Is there a place for animal agriculture when food is scarce?

Posted on February 13, 2012

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by Mary Buhr

As the global population grows by 30-40 per cent in the next 40 years, access to food will become more precious and agriculturally productive land will be increasingly at a premium. Limited access to food will be exacerbated if climate change reduces the amount of productive land in currently arable areas. Some people argue that animal agriculture will have no place in that world, citing competition for plant food sources, production of greenhouse gases (particularly from ruminants) and the need to manage manure.

Let’s look at the facts.

Why animals? Animals produce high-quality, easily digested protein on which the human omnivore is biologically designed to thrive. They add to biodiversity and provide transportation, labour and companionship. Animal-based high value food protein is in increasing demand in geographical areas of improving wealth. Animals also provide non-meat products of high and/or additional value. These products include milk, fabric, leather, fur, energy, fertilizer, co-products such as gelatine, lard, vaccines, pet food, and components for cosmetics and the personal grooming industry.

Competing for plant food sources. Animals can graze on land that cannot efficiently produce plant-based food for human consumption, and they can thrive on non-edible byproducts of human food production (plant material from various sources, such as canola meal, human food waste, etc.). However, it is common to feed human-edible grain products to animals. This significantly increases the efficiency of animal meat production per hectare, reducing the cost to consumers and providing a reliably high-quality product, but does promote human-animal competition for the same plant products.

Greenhouse gases. Nitrous oxide (N2O) and methane are greenhouse gases naturally produced from domestic animals. Ruminants directly exhale methane, and animal manure, whether stored or spread on the ground, produces N2O. Additional greenhouse gases come from the non-renewable gas, oil and energy used to produce feed and manage the animals. Recent research shows that changing the animals’ diet can reduce methane production by ruminants. Other research hints that we may be able to select animals that naturally produce less methane, and develop methods of grazing and land management that would reduce animal emission of greenhouse gases. Technology to decrease the use of non-renewable fuels and energy is already being developed.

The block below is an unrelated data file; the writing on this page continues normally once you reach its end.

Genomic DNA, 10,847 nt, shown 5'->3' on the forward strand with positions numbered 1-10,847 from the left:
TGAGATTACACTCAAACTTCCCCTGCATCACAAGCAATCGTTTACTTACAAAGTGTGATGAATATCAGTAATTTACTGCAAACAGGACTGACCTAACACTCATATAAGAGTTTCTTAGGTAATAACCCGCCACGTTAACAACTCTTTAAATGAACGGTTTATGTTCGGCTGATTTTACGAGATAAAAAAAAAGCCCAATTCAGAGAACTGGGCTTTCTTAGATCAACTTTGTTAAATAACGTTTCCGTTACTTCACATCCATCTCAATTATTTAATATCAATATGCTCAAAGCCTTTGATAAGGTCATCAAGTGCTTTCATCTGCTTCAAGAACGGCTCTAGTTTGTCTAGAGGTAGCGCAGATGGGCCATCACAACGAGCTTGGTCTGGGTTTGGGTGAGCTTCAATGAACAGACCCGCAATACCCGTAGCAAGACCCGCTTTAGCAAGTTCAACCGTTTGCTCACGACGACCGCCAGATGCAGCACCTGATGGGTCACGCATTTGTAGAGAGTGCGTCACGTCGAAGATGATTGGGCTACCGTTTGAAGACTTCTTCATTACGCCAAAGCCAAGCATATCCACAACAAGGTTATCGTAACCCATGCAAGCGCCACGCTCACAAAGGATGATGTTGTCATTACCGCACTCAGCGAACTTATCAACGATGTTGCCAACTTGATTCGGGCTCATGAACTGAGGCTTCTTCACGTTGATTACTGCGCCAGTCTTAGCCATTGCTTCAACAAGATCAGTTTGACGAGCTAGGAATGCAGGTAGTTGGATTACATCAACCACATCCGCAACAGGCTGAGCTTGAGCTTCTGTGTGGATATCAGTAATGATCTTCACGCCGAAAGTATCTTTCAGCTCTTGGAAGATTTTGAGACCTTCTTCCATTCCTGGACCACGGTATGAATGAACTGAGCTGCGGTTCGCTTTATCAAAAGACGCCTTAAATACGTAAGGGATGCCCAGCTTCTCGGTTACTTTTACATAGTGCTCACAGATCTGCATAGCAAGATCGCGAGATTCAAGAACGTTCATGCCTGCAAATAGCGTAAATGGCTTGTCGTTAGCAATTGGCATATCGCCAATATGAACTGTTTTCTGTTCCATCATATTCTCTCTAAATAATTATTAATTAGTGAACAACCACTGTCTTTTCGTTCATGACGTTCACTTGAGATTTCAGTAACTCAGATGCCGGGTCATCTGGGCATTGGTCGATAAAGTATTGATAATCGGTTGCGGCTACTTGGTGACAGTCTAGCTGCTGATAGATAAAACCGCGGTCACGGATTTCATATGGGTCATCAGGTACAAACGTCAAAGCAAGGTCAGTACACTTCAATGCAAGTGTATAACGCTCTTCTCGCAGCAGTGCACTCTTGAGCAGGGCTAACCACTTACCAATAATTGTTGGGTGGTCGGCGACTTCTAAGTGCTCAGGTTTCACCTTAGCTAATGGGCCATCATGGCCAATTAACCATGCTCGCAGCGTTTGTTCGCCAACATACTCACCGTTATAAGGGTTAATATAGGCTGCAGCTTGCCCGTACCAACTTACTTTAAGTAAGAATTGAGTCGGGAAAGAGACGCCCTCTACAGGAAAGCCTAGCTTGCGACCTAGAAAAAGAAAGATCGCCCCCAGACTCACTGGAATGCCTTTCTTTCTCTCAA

The value of animal products and uses cannot be underestimated. Animals represent a normal part of the human omnivore’s diet, provide a wide range of other commodities, and are a reliable source of income for Saskatchewan’s people and provincial economy. They can be a critical part of a sustainable, well-balanced ecosystem.

Our markets, fellow citizens and policy-makers need careful thought and wise counsel to weigh the relative values of inefficient production of variable-quality animal products on marginal land, versus efficient production of reliable high-quality animal-based products using human-grade feedstuffs, versus efficient production of byproducts (some of which are not currently approved), versus greenhouse gas – and versus environmental costs and benefits.

For myself, I believe properly managed animal agriculture has a positive role in global food security.

Dr. Mary Buhr
is Dean of the College of Agriculture & Bioresources at the U of S